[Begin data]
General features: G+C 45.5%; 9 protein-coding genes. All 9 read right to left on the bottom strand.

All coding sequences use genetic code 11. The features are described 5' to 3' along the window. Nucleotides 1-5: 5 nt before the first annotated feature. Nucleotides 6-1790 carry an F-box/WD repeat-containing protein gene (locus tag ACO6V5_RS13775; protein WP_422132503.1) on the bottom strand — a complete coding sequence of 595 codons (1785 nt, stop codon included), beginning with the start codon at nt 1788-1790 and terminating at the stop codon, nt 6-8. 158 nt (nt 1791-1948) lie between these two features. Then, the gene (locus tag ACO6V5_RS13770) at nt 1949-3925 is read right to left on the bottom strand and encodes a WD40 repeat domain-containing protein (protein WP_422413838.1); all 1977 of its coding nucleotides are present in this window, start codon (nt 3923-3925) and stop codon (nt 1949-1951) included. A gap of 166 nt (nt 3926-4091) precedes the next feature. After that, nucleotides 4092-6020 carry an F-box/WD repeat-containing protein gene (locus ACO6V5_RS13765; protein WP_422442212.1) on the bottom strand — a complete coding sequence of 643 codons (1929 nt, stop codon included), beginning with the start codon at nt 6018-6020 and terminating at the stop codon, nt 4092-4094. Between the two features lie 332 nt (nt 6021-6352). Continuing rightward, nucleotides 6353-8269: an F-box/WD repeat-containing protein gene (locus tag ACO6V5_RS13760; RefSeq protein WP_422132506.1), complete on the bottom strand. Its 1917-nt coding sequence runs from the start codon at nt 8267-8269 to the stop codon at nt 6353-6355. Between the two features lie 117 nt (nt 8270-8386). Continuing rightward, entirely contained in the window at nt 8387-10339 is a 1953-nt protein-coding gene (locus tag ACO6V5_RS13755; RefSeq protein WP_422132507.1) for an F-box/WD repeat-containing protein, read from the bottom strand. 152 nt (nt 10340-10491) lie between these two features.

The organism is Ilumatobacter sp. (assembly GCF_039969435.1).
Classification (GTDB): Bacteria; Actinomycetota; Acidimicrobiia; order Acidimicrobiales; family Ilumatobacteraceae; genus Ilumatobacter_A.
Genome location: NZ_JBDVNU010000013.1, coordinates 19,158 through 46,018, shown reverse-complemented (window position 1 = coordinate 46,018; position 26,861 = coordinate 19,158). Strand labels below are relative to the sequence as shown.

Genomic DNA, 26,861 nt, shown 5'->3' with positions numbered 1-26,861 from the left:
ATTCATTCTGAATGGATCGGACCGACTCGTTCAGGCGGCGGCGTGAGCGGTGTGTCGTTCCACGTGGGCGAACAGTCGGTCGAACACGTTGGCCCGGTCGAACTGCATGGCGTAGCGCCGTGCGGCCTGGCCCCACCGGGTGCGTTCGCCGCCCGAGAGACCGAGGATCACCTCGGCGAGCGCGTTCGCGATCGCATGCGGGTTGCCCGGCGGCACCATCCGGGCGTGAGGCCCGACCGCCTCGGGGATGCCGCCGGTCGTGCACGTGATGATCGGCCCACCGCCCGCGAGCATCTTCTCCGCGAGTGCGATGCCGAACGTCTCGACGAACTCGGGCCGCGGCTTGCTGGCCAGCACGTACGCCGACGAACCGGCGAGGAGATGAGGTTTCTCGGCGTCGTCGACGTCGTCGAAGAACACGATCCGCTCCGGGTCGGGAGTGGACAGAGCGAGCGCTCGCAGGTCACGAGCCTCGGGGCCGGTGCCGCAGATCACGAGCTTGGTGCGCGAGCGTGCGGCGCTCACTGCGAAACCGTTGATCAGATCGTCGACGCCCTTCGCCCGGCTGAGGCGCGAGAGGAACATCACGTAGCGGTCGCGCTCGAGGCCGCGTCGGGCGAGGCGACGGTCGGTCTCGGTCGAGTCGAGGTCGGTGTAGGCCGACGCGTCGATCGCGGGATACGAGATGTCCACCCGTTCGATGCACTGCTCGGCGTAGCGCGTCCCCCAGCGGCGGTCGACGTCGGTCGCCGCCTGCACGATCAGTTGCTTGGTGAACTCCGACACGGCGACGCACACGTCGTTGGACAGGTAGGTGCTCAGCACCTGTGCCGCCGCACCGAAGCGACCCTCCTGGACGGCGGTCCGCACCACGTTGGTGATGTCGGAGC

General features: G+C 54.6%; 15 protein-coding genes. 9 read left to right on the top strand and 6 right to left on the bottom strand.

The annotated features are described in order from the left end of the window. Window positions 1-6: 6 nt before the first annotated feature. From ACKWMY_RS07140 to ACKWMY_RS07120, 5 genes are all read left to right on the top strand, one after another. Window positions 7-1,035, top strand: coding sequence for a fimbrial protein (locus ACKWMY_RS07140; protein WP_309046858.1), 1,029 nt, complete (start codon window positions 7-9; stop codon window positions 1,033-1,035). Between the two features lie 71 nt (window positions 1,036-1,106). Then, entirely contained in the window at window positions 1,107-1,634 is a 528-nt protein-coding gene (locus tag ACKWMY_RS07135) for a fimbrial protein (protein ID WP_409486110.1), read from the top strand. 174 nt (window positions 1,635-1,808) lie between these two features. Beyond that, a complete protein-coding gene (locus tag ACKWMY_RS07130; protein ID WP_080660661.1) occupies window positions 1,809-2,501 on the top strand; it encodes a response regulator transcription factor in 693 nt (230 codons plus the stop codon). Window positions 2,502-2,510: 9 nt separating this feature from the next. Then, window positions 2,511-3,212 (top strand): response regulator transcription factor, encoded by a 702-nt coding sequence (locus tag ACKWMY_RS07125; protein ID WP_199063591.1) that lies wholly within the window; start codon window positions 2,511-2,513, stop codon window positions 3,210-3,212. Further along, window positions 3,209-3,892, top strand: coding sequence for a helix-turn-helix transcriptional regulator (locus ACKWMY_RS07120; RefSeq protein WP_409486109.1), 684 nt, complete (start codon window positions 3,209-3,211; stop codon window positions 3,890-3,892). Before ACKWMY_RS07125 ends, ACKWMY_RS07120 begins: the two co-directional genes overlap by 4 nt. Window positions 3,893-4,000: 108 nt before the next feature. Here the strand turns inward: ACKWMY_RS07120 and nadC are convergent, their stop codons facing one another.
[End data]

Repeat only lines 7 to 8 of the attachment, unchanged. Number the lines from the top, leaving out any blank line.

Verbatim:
ATTCATTCTGAATGGATCGGACCGACTCGTTCAGGCGGCGGCGTGAGCGGTGTGTCGTTCCACGTGGGCGAACAGTCGGTCGAACACGTTGGCCCGGTCGAACTGCATGGCGTAGCGCCGTGCGGCCTGGCCCCACCGGGTGCGTTCGCCGCCCGAGAGACCGAGGATCACCTCGGCGAGCGCGTTCGCGATCGCATGCGGGTTGCCCGGCGGCACCATCCGGGCGTGAGGCCCGACCGCCTCGGGGATGCCGCCGGTCGTGCACGTGATGATCGGCCCACCGCCCGCGAGCATCTTCTCCGCGAGTGCGATGCCGAACGTCTCGACGAACTCGGGCCGCGGCTTGCTGGCCAGCACGTACGCCGACGAACCGGCGAGGAGATGAGGTTTCTCGGCGTCGTCGACGTCGTCGAAGAACACGATCCGCTCCGGGTCGGGAGTGGACAGAGCGAGCGCTCGCAGGTCACGAGCCTCGGGGCCGGTGCCGCAGATCACGAGCTTGGTGCGCGAGCGTGCGGCGCTCACTGCGAAACCGTTGATCAGATCGTCGACGCCCTTCGCCCGGCTGAGGCGCGAGAGGAACATCACGTAGCGGTCGCGCTCGAGGCCGCGTCGGGCGAGGCGACGGTCGGTCTCGGTCGAGTCGAGGTCGGTGTAGGCCGACGCGTCGATCGCGGGATACGAGATGTCCACCCGTTCGATGCACTGCTCGGCGTAGCGCGTCCCCCAGCGGCGGTCGACGTCGGTCGCCGCCTGCACGATCAGTTGCTTGGTGAACTCCGACACGGCGACGCACACGTCGTTGGACAGGTAGGTGCTCAGCACCTGTGCCGCCGCACCGAAGCGACCCTCCTGGACGGCGGTCCGCACCACGTTGGTGATGTCGGAGC

General features: G+C 54.6%; 15 protein-coding genes. 9 read left to right on the top strand and 6 right to left on the bottom strand.